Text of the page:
But there are also a growing number of Scots in work as the size of the country's workforce expands.
Unemployment among Scots aged 16 and 64 rose 6,000 to reach 118,000 between March and May. Those in work rose slightly to hit 2.57 million, as more people like students and migrants join the workforce to seek work.
The jobless rate in Scotland is now 4.4%, compared with 4.2% UK wide. Scotland's employment rate of 75.5% is also 0.2% below the UK level.
Employment increased by 137,000 in the quarter to May to 32.4 million across the country, the highest figure since records began in 1971, giving a record rate of 75.7%.
Job vacancies increased by 7,000 to 824,000 - the most since records began in 2001.
Average earnings increased by 2.5% in the year to May, compared with 2.4% the previous month.
Matt Hughes, senior ONS statistician, said: "We've had yet another record employment rate, while the number of job vacancies is also a new record.
"From this it's clear that the labour market is still growing strongly. meanwhile, real earnings remain modestly up on the year, both including and exclusing bonuses."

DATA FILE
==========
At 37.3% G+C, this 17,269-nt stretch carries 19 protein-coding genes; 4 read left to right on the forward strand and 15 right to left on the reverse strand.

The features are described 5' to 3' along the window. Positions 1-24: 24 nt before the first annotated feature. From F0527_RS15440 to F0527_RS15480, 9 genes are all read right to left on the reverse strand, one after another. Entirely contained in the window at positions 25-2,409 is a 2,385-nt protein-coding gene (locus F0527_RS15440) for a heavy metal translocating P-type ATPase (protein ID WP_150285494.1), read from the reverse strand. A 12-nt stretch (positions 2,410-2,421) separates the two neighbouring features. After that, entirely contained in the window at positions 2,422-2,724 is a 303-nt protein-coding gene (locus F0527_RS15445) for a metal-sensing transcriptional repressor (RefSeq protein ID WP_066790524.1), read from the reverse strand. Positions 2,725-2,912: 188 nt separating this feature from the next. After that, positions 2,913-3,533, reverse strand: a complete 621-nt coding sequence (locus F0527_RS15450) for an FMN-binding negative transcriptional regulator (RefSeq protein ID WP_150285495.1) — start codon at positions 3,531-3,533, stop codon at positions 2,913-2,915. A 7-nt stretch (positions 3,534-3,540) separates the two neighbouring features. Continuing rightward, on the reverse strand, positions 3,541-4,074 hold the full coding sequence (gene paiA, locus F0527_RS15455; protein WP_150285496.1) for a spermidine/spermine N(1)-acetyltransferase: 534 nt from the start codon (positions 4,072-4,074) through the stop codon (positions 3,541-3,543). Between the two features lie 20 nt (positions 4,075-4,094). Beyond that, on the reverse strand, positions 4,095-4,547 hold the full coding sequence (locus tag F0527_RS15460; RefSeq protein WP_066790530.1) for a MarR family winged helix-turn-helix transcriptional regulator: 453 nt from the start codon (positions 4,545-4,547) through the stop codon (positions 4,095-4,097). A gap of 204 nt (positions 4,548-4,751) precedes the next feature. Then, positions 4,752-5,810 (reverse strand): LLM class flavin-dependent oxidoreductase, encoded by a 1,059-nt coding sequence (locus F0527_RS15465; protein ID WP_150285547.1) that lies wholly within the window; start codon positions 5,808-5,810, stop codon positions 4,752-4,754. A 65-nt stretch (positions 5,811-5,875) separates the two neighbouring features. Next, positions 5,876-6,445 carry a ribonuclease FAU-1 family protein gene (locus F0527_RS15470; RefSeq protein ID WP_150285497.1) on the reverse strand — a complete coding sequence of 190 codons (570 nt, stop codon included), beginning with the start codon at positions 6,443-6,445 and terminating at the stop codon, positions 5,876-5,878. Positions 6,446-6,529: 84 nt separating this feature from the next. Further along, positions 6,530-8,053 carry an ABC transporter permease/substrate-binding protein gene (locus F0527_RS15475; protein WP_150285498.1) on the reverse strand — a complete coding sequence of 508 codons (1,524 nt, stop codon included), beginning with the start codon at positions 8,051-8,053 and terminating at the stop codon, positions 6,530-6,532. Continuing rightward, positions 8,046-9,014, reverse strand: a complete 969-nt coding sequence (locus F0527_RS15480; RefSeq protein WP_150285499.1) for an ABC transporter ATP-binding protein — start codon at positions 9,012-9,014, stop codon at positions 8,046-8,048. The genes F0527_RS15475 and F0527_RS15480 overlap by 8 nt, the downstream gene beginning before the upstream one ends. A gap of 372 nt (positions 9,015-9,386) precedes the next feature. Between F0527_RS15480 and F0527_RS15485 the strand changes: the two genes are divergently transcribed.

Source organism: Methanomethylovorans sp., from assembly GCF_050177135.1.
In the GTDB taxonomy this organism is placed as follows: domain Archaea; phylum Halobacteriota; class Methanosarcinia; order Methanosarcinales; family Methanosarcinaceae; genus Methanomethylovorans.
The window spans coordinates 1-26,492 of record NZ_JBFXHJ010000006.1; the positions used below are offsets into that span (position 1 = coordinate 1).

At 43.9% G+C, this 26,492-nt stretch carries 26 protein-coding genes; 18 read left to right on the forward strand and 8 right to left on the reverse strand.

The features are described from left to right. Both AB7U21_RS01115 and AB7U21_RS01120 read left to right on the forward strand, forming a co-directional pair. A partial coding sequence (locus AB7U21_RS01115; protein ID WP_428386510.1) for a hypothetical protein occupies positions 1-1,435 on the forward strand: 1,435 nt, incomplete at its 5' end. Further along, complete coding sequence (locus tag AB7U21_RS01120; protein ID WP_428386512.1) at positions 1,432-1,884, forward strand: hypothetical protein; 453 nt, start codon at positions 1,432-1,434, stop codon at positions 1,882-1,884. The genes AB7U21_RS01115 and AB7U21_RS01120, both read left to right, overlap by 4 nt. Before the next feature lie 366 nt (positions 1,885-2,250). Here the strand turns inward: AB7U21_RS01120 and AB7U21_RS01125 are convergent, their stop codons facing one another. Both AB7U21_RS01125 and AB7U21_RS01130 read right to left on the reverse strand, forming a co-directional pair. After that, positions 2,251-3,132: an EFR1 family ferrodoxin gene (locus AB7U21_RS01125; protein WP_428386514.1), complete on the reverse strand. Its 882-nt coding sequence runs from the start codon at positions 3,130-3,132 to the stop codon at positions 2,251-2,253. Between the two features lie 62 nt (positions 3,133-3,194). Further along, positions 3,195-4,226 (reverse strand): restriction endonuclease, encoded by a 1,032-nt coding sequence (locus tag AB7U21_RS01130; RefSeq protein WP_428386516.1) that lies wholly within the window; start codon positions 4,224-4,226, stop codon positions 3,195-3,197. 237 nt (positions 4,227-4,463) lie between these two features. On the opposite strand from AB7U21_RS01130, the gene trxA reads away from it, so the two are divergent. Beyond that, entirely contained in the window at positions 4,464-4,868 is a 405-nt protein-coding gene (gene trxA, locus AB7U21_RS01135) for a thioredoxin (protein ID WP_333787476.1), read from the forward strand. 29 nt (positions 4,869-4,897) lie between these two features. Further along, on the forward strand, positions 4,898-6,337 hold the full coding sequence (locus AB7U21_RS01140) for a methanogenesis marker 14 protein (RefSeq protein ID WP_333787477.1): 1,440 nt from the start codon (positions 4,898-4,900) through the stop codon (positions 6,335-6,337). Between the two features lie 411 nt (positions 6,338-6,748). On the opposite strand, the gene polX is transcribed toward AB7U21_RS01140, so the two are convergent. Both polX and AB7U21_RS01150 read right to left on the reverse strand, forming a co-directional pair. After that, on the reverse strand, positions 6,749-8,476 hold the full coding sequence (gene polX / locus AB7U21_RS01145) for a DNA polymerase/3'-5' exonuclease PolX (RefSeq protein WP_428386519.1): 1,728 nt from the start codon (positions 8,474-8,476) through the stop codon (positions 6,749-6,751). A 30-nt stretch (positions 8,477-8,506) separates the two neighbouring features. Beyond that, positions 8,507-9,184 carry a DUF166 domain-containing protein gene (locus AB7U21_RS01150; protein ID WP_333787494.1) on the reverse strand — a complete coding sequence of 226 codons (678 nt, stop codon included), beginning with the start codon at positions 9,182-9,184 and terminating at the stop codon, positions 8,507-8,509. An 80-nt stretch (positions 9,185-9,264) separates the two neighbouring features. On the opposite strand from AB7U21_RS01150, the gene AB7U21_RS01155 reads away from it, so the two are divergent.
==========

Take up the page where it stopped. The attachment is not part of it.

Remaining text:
The number of people classed as economically inactive, including students, those on long-term sick leave, early retirement or who have given up looking for work, fell by 86,000 to 8.6 million, giving a rate of 21%, a record low. In Scotlnad this figure is also down by 23,000 to 718,000.
The claimant count, which includes people on Jobseeker's Allowance and the unemployment element of Universal Credit increased by 7,800 last month to 898,700, around 97,000 more than a year ago.
The Scottish Government’s Minister for Business, Fair Work and Skills Jamie Hepburn said the rising number of Scots in work shows the economy and jobs market “remains strong” despite the challenges of Brexit.
He said: “Our employment rate has increased over the quarter and the year to 75.5% with 2,646,000 people now in work in Scotland – 82,000 more than the pre-recession peak. Once more, we continue to outperform the UK on employment for young people and women. 56.3% of Scotland’s young people are in employment compared with 53.6% in the UK and 72.1 % of women in Scotland are in employment compared with 71.3% in the UK.
Dr Stuart McIntyre of the Fraser of Allander Institute said the rise in unemployment means the jobless rate in Scotland has slumped 0.5% over the past year.
But he added: “It is important to remember that unemployment remains, by historical standards, at a low rate.
“Similarly, an employment rate of 75.5% represents a near record level of employment in Scotland.
“Looking in more detail, the data suggest that there has been something of a shift away from self-employment over the past year, with all the employment growth coming from people working as employees.”